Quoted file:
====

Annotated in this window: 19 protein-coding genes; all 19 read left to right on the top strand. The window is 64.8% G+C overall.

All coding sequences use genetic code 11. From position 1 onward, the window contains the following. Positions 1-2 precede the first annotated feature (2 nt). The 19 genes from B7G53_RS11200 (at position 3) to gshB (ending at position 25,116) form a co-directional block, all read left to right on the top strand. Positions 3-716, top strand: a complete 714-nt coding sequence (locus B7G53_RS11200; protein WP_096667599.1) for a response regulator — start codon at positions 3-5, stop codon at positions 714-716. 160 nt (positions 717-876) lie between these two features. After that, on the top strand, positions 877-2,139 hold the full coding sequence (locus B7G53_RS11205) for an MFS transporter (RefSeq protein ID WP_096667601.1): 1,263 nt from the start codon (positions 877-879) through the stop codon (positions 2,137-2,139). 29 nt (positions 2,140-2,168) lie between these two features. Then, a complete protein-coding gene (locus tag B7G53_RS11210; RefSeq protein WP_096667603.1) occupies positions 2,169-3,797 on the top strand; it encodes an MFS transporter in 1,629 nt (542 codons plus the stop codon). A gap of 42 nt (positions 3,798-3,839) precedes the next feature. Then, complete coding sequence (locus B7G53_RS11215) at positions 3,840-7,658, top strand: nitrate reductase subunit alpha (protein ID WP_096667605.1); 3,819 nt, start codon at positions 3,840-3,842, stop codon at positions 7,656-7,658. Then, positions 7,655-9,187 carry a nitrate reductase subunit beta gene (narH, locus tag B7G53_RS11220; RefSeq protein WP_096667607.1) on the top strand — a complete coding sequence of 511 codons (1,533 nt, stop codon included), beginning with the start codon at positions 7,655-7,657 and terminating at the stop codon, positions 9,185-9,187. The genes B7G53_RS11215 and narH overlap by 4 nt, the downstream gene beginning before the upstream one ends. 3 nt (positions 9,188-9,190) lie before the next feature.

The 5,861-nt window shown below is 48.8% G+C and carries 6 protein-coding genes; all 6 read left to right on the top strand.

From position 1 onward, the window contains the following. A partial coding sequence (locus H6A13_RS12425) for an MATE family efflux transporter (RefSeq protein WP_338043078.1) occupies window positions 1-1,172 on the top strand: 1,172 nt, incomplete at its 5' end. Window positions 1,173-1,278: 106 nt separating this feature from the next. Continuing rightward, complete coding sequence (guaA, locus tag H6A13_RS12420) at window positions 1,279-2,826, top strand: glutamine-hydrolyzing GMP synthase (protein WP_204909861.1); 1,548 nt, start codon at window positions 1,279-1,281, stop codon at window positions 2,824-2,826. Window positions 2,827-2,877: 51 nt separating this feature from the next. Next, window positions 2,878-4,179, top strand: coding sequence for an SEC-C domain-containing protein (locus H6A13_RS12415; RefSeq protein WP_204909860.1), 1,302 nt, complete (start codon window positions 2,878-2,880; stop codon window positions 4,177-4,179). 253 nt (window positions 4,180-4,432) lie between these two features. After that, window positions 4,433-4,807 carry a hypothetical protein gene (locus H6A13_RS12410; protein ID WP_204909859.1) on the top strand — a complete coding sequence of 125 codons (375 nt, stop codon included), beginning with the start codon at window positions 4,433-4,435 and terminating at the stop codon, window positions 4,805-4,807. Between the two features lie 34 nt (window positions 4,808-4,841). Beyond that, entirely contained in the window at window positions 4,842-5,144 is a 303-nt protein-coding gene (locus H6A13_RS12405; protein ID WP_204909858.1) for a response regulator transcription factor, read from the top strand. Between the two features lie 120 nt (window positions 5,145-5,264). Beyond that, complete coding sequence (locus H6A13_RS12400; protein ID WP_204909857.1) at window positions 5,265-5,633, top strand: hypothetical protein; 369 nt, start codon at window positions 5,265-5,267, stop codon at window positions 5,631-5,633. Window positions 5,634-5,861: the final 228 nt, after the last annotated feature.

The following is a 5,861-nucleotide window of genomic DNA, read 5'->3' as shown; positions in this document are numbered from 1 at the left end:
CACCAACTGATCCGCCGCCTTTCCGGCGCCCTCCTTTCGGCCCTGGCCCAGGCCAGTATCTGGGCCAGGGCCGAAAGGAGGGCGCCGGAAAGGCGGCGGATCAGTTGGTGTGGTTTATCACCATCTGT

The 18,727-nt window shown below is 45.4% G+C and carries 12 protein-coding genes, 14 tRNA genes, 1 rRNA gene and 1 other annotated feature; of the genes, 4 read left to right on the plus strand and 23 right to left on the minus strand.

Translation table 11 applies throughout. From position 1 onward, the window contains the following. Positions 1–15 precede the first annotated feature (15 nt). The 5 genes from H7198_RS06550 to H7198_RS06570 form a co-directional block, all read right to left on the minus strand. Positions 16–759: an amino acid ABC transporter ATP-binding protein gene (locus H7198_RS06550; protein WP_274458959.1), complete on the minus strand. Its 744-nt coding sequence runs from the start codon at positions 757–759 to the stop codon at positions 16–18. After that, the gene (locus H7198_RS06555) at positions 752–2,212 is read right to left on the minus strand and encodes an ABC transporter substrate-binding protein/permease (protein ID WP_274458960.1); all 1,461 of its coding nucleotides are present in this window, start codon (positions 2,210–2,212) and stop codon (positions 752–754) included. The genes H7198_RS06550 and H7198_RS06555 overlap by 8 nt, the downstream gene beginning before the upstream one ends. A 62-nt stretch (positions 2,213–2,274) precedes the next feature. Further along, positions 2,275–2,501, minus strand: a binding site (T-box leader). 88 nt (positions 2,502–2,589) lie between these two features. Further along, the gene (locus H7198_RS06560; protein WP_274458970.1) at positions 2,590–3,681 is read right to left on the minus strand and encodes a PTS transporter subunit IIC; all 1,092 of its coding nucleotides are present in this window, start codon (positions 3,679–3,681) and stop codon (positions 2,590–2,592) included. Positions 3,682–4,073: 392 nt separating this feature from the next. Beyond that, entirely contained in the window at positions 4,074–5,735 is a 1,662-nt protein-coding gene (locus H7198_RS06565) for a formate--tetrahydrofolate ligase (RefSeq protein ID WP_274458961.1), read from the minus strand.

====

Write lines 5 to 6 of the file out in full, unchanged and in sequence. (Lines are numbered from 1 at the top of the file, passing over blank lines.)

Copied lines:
The following is a 5,861-nucleotide window of genomic DNA, read 5'->3' as shown; positions in this document are numbered from 1 at the left end:
CACCAACTGATCCGCCGCCTTTCCGGCGCCCTCCTTTCGGCCCTGGCCCAGGCCAGTATCTGGGCCAGGGCCGAAAGGAGGGCGCCGGAAAGGCGGCGGATCAGTTGGTGTGGTTTATCACCATCTGT